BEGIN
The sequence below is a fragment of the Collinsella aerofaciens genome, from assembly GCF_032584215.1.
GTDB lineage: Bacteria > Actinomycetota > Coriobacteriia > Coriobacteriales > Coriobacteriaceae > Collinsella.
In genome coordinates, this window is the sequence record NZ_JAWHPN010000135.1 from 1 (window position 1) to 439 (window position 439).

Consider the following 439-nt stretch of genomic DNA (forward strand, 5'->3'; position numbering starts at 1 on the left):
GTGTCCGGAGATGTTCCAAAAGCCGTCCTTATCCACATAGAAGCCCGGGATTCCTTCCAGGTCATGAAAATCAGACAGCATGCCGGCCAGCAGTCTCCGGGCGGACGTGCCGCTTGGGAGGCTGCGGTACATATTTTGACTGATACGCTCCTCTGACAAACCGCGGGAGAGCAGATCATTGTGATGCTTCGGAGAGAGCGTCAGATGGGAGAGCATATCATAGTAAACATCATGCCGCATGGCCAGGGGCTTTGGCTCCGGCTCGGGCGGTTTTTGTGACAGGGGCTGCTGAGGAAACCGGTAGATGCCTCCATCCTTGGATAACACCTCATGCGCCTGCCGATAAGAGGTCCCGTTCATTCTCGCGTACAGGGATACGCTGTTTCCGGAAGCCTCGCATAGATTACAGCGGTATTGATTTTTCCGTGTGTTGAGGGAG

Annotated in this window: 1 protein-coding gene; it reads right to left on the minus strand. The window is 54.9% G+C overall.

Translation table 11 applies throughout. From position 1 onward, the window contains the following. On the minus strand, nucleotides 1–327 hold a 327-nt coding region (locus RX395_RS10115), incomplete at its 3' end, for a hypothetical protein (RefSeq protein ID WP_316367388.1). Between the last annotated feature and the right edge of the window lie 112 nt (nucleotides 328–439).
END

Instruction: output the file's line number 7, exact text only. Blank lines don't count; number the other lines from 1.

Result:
Translation table 11 applies throughout. From position 1 onward, the window contains the following. On the minus strand, nucleotides 1–327 hold a 327-nt coding region (locus RX395_RS10115), incomplete at its 3' end, for a hypothetical protein (RefSeq protein ID WP_316367388.1). Between the last annotated feature and the right edge of the window lie 112 nt (nucleotides 328–439).